This is the wundervoll version played by the band Barrule. It is one of the jigs, which can be played faster (if you want).
Ta Dick Veg Er Yannoo Mie
The story behind this tune having one or two parts is that, during the 1980’s and 90’s, I was a regular at the session in the Whitehouse pub session in Peel, Isle of Man. This session was important in providing a focal point for the traditional music revival that began in the 1970’s, and followed on from its’ original home, The Central Hotel, also in Peel.
There came a point when the staple tunes played at the session were becoming too familiar and some were losing interest in playing. So I began to search through the tunes from the 19th century collections made at the end of the 19c that had come to light in the Manx museum archive, and encouraged others at the session to do the same.
Most of the tunes are song tunes, secular and religious, so sometimes what looked like, for example, a promising jig didn’t work well because it didn’t have a ‘b’ part. We found hardly any that could be made into reels and so, because the collectors weren’t looking for dance tunes anyway, there are few of them in the repertoire of tunes collected in the Island.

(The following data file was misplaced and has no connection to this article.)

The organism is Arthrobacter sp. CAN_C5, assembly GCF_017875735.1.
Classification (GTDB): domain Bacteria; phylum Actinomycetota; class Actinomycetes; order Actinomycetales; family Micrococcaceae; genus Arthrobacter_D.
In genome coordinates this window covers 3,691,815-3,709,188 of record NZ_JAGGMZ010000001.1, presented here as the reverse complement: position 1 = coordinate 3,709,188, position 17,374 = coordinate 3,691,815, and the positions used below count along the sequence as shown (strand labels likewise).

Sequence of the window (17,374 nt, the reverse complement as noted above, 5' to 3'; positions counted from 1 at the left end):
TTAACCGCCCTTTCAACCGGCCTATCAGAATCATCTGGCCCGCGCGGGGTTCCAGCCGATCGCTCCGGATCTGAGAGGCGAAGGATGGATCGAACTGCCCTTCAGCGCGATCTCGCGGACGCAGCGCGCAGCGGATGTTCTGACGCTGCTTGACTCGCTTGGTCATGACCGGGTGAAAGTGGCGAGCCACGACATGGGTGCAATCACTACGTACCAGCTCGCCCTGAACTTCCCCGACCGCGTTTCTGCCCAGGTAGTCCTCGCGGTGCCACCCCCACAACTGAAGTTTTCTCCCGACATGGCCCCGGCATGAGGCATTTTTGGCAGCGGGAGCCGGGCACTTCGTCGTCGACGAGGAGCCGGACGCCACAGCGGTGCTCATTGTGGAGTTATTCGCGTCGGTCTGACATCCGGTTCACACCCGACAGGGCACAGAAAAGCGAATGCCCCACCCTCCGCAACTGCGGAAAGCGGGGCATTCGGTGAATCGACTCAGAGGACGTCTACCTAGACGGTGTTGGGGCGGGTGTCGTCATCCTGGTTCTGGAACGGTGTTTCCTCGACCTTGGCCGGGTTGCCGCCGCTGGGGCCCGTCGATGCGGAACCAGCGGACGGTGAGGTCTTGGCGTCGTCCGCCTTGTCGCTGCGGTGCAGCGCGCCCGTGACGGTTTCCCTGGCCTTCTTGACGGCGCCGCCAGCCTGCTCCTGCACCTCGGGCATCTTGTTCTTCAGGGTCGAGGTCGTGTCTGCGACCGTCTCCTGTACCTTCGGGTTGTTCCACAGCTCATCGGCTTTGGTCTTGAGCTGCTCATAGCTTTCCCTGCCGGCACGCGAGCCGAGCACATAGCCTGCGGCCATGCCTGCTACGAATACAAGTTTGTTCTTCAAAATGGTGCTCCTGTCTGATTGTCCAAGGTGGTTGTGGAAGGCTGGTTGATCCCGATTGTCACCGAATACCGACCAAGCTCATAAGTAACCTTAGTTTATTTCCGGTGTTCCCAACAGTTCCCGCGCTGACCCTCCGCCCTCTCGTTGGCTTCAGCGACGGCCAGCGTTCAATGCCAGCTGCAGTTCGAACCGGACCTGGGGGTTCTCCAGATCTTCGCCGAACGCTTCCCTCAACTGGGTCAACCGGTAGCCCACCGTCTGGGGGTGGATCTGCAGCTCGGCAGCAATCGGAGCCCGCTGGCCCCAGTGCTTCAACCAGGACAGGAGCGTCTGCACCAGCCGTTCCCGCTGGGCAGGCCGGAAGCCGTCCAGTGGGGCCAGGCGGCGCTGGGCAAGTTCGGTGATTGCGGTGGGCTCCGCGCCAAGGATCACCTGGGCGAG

This particular tune was collected more or less as written in x:1, one strand of music being for a ballad with no chorus. One of the versions in the manuscripts has some lyrics scribbled near the tune that show it to have been used for the ballad Little Dicky Weldon (or Melbourne, Milburn, Whigburn, being variants in different versions), the story being of a man called Dicky who’s sent out on an errand by his wife so she can receive a local clergyman in her house. Dicky realises he’s being conned and gets himself smuggled back into the house where he hears the clergyman singing about how he was enjoying Dicky’s food, ale and wife, etc.(!)
The Manx Gaelic version of the title given here was written above the stave in one of three versions in the manuscript notebooks, and has an English translation of that title "Little Dick has done well". However, the collectors were interested in presenting the material at a later stage as ‘Manx music’, so it’s probable that the Gaelic title was added rather than found with that title. The ballad certainly originated in England with English words, then travelled on broadsides and with itinerant musicians.
Like many other song tunes on this site, it had the makings of a good jig. Which is how I came to compose the ‘b’ tune, and how the first part (which was the only part) is now regarded as the ‘a’ tune. A bit long winded but I hope it fills in the gap!
Ta Dick Veg Er Yannoo Mie/The Wind that Shakes the Barley
NB: the slide version is tune 13111 on the session as "The Wind that Shakes the Barley.
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